Demands 5 and 6 are less important, but still vital to protect renters who can’t afford rent now to still be able to find housing in the future.

What is your plan to get rent strikes to happen?

Through our rent strike pledge. We are building up the numbers of people who are willing to take the step or who have already stopped paying rent. Once enough people sign the pledge, we will announce a date.

In the meantime, we are working with those pledgers to encourage and help organise strikes on a local level, encouraging them to join existing local groups (in Auckland,Dunedin and Queenstown) or form local groups in their area.

Having big numbers signing the pledge will help us put pressure not only on the government but also landlords, property managers and companies around the country. Any local rent strikes will also mean more renters across Aotearoa hear about the strike and feel confident to sign as well. If a sizeable proportion of renters engage in this across Aotearoa, then a national rent strike will be possible.

So we need everyone to share the pledge far and wide! Share it with your friends and loved ones, answer their questions and encourage them to sign it in order to expand the amount of people committed to going on rent strike.

Once we reach the number of pledges that the majority of people say they will strike at, we will send an email out asking if they’re up for it. If the signal is good, we will ramp up our organising, make the necessary preparations and choose a date to begin.

Why not just sign petitions and lobby the government?

While there have been petitions submitted to the government calling for meaningful relief for renters, like ActionStation’s Emergency Housing Plan and Avaaz’s petition to freeze rent and mortgage payments, as of the writing of this guide, the Government has not implemented the demands in these petitions and has not responded to lobbying attempts. This is not surprising, as things like petitions often have little leverage in the face of the powerful interests of landlords and property companies.

Because the government is unlikely to respond to those things, all that we have left is our capacity to work together and refuse to pay rent to make our landlords and the government provide relief through implementing our demands. We need to apply as many different tactics as possible to maximise pressure on our landlords and the government to provide renters with relief.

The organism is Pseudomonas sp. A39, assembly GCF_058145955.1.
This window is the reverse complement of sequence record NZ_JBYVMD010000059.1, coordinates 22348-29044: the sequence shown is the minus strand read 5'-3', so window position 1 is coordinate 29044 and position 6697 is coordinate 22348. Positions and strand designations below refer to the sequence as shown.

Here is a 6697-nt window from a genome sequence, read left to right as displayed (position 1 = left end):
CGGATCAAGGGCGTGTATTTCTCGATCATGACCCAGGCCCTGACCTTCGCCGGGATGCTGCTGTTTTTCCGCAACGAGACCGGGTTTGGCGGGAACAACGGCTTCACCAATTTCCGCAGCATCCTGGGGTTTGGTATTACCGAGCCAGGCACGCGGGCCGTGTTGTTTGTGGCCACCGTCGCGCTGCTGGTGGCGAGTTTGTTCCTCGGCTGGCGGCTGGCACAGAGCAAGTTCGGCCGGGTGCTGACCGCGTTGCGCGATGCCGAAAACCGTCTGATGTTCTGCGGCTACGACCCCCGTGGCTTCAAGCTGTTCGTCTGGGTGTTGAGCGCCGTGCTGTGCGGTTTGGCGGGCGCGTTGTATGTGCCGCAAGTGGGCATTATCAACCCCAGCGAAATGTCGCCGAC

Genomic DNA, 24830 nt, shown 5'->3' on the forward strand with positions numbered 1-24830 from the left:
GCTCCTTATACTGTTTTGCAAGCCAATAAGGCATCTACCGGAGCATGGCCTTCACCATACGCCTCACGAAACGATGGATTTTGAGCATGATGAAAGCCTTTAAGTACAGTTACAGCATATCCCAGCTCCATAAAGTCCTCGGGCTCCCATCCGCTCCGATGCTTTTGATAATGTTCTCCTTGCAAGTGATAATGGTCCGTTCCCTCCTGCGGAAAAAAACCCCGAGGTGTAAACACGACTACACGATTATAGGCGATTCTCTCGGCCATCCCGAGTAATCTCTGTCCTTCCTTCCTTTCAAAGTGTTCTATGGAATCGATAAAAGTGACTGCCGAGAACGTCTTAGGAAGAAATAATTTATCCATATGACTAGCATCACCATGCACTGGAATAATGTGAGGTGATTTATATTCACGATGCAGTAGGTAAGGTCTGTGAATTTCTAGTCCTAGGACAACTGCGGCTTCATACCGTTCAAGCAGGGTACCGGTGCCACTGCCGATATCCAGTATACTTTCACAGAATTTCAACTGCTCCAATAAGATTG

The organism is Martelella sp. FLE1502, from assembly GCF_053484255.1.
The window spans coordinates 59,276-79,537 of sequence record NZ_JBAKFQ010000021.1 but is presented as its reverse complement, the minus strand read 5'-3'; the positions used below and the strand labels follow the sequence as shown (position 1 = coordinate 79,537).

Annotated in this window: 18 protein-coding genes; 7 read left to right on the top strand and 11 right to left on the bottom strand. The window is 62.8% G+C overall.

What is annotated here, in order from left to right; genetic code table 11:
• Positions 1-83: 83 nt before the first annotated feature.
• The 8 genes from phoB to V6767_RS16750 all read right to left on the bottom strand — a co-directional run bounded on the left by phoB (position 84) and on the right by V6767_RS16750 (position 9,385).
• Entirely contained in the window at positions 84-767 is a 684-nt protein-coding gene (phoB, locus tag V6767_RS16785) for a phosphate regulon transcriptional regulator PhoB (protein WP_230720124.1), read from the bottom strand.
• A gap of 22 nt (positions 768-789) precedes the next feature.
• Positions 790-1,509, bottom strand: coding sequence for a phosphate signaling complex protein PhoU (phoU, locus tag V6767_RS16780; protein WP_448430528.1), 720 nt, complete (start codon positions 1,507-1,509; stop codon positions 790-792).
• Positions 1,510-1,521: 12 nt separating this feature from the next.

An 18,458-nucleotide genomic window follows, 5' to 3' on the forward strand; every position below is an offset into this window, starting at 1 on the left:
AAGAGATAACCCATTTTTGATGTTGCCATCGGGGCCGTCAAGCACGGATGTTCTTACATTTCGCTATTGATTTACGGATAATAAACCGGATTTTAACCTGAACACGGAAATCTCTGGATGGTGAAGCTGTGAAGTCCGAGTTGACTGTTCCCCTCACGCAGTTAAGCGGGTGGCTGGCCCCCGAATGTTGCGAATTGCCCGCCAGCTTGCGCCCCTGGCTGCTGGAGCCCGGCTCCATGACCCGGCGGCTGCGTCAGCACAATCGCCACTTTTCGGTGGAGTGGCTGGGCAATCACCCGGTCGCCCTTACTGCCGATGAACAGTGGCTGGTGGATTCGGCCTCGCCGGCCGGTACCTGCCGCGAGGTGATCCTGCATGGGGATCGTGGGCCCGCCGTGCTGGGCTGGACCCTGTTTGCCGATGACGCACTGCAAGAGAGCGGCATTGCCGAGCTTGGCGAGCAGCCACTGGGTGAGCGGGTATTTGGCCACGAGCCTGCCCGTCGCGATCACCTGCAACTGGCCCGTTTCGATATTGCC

Isn’t the government helping already?

As we detail in our renters guide, the Government has provided relief to renters through the wage subsidy and tightening the evictions criteria. However, as detailed in the Renting Under Lockdown survey from Renters United, the majority of renters in New Zealand are suffering extreme financial pressure and living in unaffordable tenancies during the COVID-19 pandemic.

Most renters had unaffordable tenancies pre-pandemic, with the pandemic having worsened the situation. Unless the Government implements our demands to provide renters relief, then this worsened situation will become the new normal for renters across New Zealand.

Should I go on rent strike on my own?

No, as rent strikes are only effective when done by a group of renters, more specifically when it’s done by a majority of renters with the same landlord. Going on rent strike by your own will in all likelihood lead to you being evicted by your landlord.

Due to this, we strongly advise renters who want to do this to focus on organise their fellow renters to go on rent strike instead. The more renters who go on strike, the more likely the rent strike will be successful.

If you are unable to pay rent now though, know that the law changes during Covid-19 mean that as long as you make “reasonable efforts” to pay, Tribunal will take that into account when considering any attempt by your landlord to evict you after you have been in arrears.

Don’t landlords have bills and mortgages to pay too?

Yes, but it’s not up to the renters to take responsibility for the landlords. It is up to the Government to take action to ensure that landlords do not have to pay their bills either. Renters must put their health and their immediate needs, such as food, first. Renters have also been paying abusive fees to landlords for many years.

Landlords with mortgages should require banks to suspend mortgage payments without interest. During the pandemic, it is the duty of landlords to refuse to collect rent from their tenants. We must all put pressure on the government. Renters are not responsible for the pandemic. They are not responsible for the jobs lost, the hours cut, or for getting sick.

Times are uncertain, we do not know how long this crisis will last or how it will evolve. It is the people in precarious situations – those who were already struggling to pay for groceries, rent, bills and debts – who will be hit hardest. It’s the wealthy in a society who should bear the brunt, not the renters.

Is it illegal to rent strike?

The Residential Tenancies Act does not guarantee renters a legal right to strike like the Employment Relations Act does for workers going on a workplace strike (albeit under certain conditions).